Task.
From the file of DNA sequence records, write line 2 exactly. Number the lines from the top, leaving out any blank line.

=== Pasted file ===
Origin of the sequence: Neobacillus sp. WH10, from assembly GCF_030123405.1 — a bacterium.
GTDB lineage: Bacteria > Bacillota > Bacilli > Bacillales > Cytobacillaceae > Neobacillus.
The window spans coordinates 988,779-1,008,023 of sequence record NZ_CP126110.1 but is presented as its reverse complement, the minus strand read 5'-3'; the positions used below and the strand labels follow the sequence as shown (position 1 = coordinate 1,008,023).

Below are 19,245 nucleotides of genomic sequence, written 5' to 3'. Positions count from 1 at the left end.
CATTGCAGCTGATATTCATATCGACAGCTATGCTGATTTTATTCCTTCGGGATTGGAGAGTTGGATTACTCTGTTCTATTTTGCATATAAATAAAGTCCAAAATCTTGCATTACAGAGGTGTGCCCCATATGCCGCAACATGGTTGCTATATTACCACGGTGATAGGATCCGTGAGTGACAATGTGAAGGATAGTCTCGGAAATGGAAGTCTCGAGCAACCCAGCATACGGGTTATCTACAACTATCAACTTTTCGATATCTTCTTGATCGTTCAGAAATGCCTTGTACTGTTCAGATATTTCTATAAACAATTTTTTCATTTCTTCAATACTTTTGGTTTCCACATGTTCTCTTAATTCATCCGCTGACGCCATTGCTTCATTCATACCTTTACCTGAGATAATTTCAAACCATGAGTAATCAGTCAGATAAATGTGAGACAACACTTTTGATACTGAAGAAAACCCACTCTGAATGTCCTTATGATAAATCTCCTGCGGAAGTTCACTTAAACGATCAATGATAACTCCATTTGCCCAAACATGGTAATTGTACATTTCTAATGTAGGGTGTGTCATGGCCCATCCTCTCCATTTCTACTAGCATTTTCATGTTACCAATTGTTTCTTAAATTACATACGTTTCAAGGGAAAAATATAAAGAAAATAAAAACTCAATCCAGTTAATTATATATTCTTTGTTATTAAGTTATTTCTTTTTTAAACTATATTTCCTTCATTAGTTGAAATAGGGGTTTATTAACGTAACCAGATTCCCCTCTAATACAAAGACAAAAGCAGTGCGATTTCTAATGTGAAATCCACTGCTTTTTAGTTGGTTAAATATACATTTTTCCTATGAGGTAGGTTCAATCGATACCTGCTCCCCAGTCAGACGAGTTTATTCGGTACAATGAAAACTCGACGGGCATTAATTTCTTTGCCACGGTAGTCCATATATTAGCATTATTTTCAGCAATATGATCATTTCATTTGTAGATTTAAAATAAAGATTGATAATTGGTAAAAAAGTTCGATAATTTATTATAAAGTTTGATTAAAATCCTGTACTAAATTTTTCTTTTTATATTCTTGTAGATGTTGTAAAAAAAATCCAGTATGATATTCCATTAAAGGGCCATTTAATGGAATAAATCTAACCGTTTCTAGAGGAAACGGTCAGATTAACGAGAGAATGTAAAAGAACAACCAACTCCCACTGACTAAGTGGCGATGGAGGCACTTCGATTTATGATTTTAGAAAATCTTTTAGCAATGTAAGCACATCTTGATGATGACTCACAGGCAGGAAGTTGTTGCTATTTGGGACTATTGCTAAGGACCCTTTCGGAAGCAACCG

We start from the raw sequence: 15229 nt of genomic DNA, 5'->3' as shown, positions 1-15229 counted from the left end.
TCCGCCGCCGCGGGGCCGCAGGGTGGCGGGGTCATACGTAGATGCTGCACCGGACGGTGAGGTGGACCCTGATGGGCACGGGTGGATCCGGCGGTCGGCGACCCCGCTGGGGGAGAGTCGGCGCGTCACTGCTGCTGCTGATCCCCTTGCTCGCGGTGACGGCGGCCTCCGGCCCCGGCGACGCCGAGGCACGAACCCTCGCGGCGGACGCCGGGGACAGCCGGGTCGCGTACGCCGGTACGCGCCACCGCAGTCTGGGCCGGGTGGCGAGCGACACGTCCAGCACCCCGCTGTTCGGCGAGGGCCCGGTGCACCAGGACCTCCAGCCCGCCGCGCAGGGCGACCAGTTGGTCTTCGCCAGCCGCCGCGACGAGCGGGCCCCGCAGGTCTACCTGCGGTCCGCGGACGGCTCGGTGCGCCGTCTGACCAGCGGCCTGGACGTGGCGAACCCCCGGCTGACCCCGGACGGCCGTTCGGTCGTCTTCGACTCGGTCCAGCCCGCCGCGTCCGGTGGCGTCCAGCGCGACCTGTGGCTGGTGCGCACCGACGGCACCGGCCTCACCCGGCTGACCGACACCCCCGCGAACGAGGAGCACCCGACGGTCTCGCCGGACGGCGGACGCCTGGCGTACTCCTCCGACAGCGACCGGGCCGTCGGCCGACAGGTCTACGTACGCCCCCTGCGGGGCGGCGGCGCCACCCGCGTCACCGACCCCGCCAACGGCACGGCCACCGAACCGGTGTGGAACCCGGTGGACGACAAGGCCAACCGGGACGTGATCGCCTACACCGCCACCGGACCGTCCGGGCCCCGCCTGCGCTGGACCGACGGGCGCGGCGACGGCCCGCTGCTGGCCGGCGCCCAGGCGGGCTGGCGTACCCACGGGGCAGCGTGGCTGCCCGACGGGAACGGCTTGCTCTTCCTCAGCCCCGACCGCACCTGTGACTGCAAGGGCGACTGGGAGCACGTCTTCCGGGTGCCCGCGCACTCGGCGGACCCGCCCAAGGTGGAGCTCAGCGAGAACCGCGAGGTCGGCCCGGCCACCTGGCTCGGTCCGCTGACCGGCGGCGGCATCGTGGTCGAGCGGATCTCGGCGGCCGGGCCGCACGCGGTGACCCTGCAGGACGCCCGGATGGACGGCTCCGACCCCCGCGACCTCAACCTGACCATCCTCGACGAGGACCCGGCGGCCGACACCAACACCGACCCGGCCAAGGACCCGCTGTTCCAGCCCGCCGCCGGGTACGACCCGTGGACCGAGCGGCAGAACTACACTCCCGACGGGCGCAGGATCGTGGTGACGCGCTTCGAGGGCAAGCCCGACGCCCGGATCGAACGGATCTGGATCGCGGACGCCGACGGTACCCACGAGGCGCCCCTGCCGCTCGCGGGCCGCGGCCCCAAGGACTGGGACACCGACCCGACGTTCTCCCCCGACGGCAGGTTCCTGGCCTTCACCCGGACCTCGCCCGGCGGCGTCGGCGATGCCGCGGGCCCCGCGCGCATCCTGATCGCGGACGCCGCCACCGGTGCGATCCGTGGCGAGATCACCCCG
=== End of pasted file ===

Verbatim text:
GTDB lineage: Bacteria > Bacillota > Bacilli > Bacillales > Cytobacillaceae > Neobacillus.